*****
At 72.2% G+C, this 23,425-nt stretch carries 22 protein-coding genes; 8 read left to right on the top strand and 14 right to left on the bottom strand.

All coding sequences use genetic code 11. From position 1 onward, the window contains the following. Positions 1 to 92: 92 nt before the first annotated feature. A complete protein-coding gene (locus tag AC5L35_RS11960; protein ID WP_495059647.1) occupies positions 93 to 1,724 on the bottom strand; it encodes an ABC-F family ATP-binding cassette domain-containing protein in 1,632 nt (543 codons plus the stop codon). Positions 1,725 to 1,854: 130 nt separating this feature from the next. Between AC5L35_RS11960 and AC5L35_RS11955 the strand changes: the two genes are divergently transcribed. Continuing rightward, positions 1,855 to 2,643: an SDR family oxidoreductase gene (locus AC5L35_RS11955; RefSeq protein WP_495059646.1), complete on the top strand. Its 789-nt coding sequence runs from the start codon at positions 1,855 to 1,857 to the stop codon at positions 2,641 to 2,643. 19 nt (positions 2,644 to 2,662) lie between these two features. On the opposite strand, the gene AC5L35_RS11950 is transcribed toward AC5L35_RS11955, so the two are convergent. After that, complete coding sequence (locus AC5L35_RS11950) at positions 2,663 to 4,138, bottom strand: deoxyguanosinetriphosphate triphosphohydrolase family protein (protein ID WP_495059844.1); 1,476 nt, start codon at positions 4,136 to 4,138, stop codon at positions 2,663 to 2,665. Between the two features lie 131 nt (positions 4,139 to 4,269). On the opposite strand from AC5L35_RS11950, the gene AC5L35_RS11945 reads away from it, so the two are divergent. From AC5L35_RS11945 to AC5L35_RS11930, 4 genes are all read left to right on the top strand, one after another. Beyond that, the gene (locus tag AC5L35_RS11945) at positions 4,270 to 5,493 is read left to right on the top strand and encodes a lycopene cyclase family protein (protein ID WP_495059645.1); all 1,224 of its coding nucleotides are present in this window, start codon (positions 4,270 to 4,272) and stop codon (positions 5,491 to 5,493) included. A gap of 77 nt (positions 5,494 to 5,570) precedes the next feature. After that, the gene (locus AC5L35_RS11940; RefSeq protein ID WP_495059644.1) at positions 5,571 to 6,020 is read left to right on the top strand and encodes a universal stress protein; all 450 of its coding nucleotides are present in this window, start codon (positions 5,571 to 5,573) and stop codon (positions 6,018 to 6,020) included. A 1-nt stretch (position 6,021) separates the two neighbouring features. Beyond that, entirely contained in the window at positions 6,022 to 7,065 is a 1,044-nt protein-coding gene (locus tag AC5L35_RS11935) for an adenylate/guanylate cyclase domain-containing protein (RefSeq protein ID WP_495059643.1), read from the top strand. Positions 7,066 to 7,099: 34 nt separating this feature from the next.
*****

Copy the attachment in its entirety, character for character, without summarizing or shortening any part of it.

At 72.2% G+C, this 23,425-nt stretch carries 22 protein-coding genes; 8 read left to right on the top strand and 14 right to left on the bottom strand.

All coding sequences use genetic code 11. From position 1 onward, the window contains the following. Positions 1 to 92: 92 nt before the first annotated feature. A complete protein-coding gene (locus tag AC5L35_RS11960; protein ID WP_495059647.1) occupies positions 93 to 1,724 on the bottom strand; it encodes an ABC-F family ATP-binding cassette domain-containing protein in 1,632 nt (543 codons plus the stop codon). Positions 1,725 to 1,854: 130 nt separating this feature from the next. Between AC5L35_RS11960 and AC5L35_RS11955 the strand changes: the two genes are divergently transcribed. Continuing rightward, positions 1,855 to 2,643: an SDR family oxidoreductase gene (locus AC5L35_RS11955; RefSeq protein WP_495059646.1), complete on the top strand. Its 789-nt coding sequence runs from the start codon at positions 1,855 to 1,857 to the stop codon at positions 2,641 to 2,643. 19 nt (positions 2,644 to 2,662) lie between these two features. On the opposite strand, the gene AC5L35_RS11950 is transcribed toward AC5L35_RS11955, so the two are convergent. After that, complete coding sequence (locus AC5L35_RS11950) at positions 2,663 to 4,138, bottom strand: deoxyguanosinetriphosphate triphosphohydrolase family protein (protein ID WP_495059844.1); 1,476 nt, start codon at positions 4,136 to 4,138, stop codon at positions 2,663 to 2,665. Between the two features lie 131 nt (positions 4,139 to 4,269). On the opposite strand from AC5L35_RS11950, the gene AC5L35_RS11945 reads away from it, so the two are divergent. From AC5L35_RS11945 to AC5L35_RS11930, 4 genes are all read left to right on the top strand, one after another. Beyond that, the gene (locus tag AC5L35_RS11945) at positions 4,270 to 5,493 is read left to right on the top strand and encodes a lycopene cyclase family protein (protein ID WP_495059645.1); all 1,224 of its coding nucleotides are present in this window, start codon (positions 4,270 to 4,272) and stop codon (positions 5,491 to 5,493) included. A gap of 77 nt (positions 5,494 to 5,570) precedes the next feature. After that, the gene (locus AC5L35_RS11940; RefSeq protein ID WP_495059644.1) at positions 5,571 to 6,020 is read left to right on the top strand and encodes a universal stress protein; all 450 of its coding nucleotides are present in this window, start codon (positions 5,571 to 5,573) and stop codon (positions 6,018 to 6,020) included. A 1-nt stretch (position 6,021) separates the two neighbouring features. Beyond that, entirely contained in the window at positions 6,022 to 7,065 is a 1,044-nt protein-coding gene (locus tag AC5L35_RS11935) for an adenylate/guanylate cyclase domain-containing protein (RefSeq protein ID WP_495059643.1), read from the top strand. Positions 7,066 to 7,099: 34 nt separating this feature from the next.